JoyStar Under Fire

Travel agents concerned about multilevel marketing, card mills as well as the future of host agencies and independent contractors are watching an escalating clash between TravelStar, better known as JoyStar, an Aliso Viejo, CA agency, and host agent Peter Stilphen, Coral Sands Travel, La Belle, FL.

Stilphen, a respected agent and host agency manager, charges in his newsletter that TravelStar is on the verge of collapse. “JoyStar is in the throngs of financial collapse that may result in hundreds of JoyStar affiliated travel agents not receiving their hard earned commissions and giving the travel industry, especially host agencies, a black eye,” he wrote.

He substantiates his warnings by alleging that JoyStar has not renewed its seller of travel licenses in Florida and California, questioning investor confidence (TravelStar is publicly traded), and charging that agents are not being paid commissions, among a host of other allegations.

“The end appears imminent unless the investors can dump TravelStar’s CEO (Bill Alverson), add more capital and find that person who is qualified to operate the company and places its agents first rather than its stock price," Stilphen wrote. "The company has an infrastructure although key employees are leaving or have already left.”

Stilphen, a consistent critic of alleged multilevel marketing and card mills including Wood River, IL based YTB International, warns that if TravelStar/JoyStar fails the industry will be adversely impacted. “We need to clean up our act before a government body does it for us," he wrote. "It all begins with suppliers who have the ability to stop doing business with them with help from all the organizations and the media.”

In an interview with Travel Agent, Bill Alverson disputed the charges and offered a defense of his company and his business model. “The criticisms are unfair, unfounded and in several cases inaccurate," he said. "They are having an adverse impact on our independent agents and on our staff. We intend to correct the record.”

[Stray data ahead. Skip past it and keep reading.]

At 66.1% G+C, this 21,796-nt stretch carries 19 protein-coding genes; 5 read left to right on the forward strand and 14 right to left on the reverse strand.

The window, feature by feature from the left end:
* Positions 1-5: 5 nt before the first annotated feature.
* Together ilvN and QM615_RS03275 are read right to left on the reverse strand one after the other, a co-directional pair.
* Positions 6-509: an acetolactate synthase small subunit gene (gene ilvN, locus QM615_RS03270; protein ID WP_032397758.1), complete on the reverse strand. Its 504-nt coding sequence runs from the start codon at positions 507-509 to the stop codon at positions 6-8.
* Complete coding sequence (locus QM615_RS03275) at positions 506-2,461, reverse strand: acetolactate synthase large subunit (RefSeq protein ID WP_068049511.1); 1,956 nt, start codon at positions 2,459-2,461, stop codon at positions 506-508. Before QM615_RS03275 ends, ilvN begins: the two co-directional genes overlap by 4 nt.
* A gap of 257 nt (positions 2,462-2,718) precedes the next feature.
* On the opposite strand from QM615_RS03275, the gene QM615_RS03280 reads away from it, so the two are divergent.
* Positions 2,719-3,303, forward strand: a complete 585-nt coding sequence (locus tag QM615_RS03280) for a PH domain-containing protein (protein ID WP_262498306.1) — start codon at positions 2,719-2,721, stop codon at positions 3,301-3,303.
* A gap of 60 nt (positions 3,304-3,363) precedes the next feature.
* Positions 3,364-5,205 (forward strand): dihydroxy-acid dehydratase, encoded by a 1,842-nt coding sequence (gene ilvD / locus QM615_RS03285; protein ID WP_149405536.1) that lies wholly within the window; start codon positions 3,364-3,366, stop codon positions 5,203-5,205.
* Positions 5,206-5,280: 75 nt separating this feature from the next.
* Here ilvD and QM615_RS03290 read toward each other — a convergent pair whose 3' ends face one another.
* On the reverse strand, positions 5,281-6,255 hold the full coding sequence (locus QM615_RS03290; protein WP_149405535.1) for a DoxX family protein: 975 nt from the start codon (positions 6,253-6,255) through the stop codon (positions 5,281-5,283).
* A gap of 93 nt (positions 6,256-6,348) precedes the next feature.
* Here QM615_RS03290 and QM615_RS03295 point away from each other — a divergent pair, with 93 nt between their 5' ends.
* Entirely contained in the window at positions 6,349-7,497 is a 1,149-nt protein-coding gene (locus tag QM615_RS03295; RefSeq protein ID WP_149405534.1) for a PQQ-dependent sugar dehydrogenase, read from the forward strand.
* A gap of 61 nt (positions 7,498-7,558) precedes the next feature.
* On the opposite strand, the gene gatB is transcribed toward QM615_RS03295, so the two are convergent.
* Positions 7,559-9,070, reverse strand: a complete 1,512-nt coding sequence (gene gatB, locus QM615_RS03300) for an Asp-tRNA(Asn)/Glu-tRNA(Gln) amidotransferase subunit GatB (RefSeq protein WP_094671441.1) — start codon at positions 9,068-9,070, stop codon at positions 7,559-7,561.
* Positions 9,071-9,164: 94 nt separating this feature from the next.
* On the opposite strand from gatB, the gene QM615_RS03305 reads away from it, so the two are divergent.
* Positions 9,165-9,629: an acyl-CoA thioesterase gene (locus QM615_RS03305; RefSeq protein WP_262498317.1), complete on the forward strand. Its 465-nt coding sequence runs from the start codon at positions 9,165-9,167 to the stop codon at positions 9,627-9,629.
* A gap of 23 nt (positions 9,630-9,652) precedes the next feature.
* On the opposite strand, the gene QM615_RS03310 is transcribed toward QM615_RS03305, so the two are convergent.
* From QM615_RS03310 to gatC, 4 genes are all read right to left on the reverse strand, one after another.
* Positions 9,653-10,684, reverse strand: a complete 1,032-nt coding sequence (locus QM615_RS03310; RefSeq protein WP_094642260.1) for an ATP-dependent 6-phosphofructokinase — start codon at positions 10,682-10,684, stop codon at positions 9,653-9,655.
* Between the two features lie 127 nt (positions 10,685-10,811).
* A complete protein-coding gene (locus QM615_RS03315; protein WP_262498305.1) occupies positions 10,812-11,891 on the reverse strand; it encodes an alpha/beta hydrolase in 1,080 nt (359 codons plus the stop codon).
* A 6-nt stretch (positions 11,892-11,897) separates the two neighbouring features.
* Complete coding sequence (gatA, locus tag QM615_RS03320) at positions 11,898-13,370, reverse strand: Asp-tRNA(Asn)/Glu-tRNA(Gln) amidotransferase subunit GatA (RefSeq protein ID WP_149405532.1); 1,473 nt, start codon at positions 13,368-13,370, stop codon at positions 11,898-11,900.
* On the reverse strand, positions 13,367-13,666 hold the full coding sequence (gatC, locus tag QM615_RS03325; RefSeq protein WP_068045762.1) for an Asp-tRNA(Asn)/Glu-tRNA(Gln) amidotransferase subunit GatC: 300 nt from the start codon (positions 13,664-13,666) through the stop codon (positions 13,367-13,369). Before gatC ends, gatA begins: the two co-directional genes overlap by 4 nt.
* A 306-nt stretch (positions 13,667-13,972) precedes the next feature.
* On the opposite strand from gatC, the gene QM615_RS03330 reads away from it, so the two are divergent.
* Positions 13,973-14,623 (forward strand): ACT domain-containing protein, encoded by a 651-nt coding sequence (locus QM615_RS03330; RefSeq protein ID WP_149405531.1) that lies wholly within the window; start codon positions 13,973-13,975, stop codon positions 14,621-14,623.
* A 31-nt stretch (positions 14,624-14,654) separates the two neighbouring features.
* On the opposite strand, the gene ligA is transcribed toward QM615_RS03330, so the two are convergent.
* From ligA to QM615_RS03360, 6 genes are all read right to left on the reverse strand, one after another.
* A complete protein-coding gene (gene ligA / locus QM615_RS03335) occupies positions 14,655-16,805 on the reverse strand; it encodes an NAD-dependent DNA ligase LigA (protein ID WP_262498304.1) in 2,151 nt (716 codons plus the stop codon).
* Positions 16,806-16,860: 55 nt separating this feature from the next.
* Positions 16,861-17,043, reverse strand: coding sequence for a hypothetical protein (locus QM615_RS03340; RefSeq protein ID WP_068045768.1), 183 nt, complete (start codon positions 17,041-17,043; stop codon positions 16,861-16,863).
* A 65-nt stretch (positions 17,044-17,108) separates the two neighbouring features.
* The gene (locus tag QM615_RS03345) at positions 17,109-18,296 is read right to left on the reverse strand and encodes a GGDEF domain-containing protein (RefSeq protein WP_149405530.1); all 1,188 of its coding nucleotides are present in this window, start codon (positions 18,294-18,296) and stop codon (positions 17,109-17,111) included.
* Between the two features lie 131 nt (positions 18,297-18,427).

Alverson said that action has been taken to be to comply with California’s state Sellers of Travel law and that compliance with Florida’s law was underway. Non-compliance was one of the charges leveled against the company. He also said that all commissions owed agents would be paid by the 15th. The exception is a disputed claim over a $35,000 commission.

“This is not the end of JoyStar,” Alverson said, admitting that his company has been impacted by the current credit crunch. “There is a crisis in the market.” He believes that TravelStar/JoyStar remains an investment opportunity in the future of travel distribution. He estimated that JoyStar has 1,500 agents. The company was launched in 2004.

Elverson notes that TravelStar/JoyStar is ARC appointed and is a member of and ASTA. He also said that legal action was being considered against Royal Caribbean, who dropped JoyStar last year. He has retained Alexander Anolik a San Francisco-based law firm to represent one phase of the action.

TravelStar Inc is a publicly traded company (OTC PINKSHEETS: TVLS) reporting a net loss of $494,000 in the first quarter of 2008. This was based on revenue of $1.9 million. Cruise sales account for some 70 percent of its income.  The listing was changed from JoyStar to TravelStar in June 2007., JoyStar and are listed as TravelStar brands.

In TravelStar's most recent posting with the SEC on September 24, the company said it continues to experience significant growth in sales despite a weak economy and volatile stock market. "Sales for 2008 have been substantially higher than we had earlier expected," Alverson said in the filing. "Beginning in the fourth quarter of last year, in anticipation of a slow down, we implemented a major initiative to reduce fixed costs to weather the storm. We also curtailed our advertising spending making the growth we are seeing even more impressive."

Stilphen says that professional host agencies in the industry should be prepared to assist any TravelStar/JoyStar agent should the company fail. ”The biggest challenge we have moving forward is the effect MLMs will have on the professional travel agent and the consumer,” he said.

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